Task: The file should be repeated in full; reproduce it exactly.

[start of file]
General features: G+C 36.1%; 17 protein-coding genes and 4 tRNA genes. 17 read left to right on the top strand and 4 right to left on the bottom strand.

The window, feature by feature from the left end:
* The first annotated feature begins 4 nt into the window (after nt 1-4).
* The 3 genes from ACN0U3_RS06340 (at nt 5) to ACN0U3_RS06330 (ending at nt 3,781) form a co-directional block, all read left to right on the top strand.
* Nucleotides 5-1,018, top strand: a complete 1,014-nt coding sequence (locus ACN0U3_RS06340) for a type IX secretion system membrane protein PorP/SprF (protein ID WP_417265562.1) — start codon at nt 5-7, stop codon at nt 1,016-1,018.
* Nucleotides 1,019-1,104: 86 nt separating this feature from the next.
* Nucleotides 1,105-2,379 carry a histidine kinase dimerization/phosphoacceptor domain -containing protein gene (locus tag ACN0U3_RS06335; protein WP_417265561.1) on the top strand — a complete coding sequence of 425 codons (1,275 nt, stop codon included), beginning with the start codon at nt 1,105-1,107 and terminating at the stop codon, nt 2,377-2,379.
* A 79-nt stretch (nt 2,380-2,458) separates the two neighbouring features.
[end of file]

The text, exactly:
General features: G+C 36.1%; 17 protein-coding genes and 4 tRNA genes. 17 read left to right on the top strand and 4 right to left on the bottom strand.

The window, feature by feature from the left end:
* The first annotated feature begins 4 nt into the window (after nt 1-4).
* The 3 genes from ACN0U3_RS06340 (at nt 5) to ACN0U3_RS06330 (ending at nt 3,781) form a co-directional block, all read left to right on the top strand.
* Nucleotides 5-1,018, top strand: a complete 1,014-nt coding sequence (locus ACN0U3_RS06340) for a type IX secretion system membrane protein PorP/SprF (protein ID WP_417265562.1) — start codon at nt 5-7, stop codon at nt 1,016-1,018.
* Nucleotides 1,019-1,104: 86 nt separating this feature from the next.
* Nucleotides 1,105-2,379 carry a histidine kinase dimerization/phosphoacceptor domain -containing protein gene (locus tag ACN0U3_RS06335; protein WP_417265561.1) on the top strand — a complete coding sequence of 425 codons (1,275 nt, stop codon included), beginning with the start codon at nt 1,105-1,107 and terminating at the stop codon, nt 2,377-2,379.
* A 79-nt stretch (nt 2,380-2,458) separates the two neighbouring features.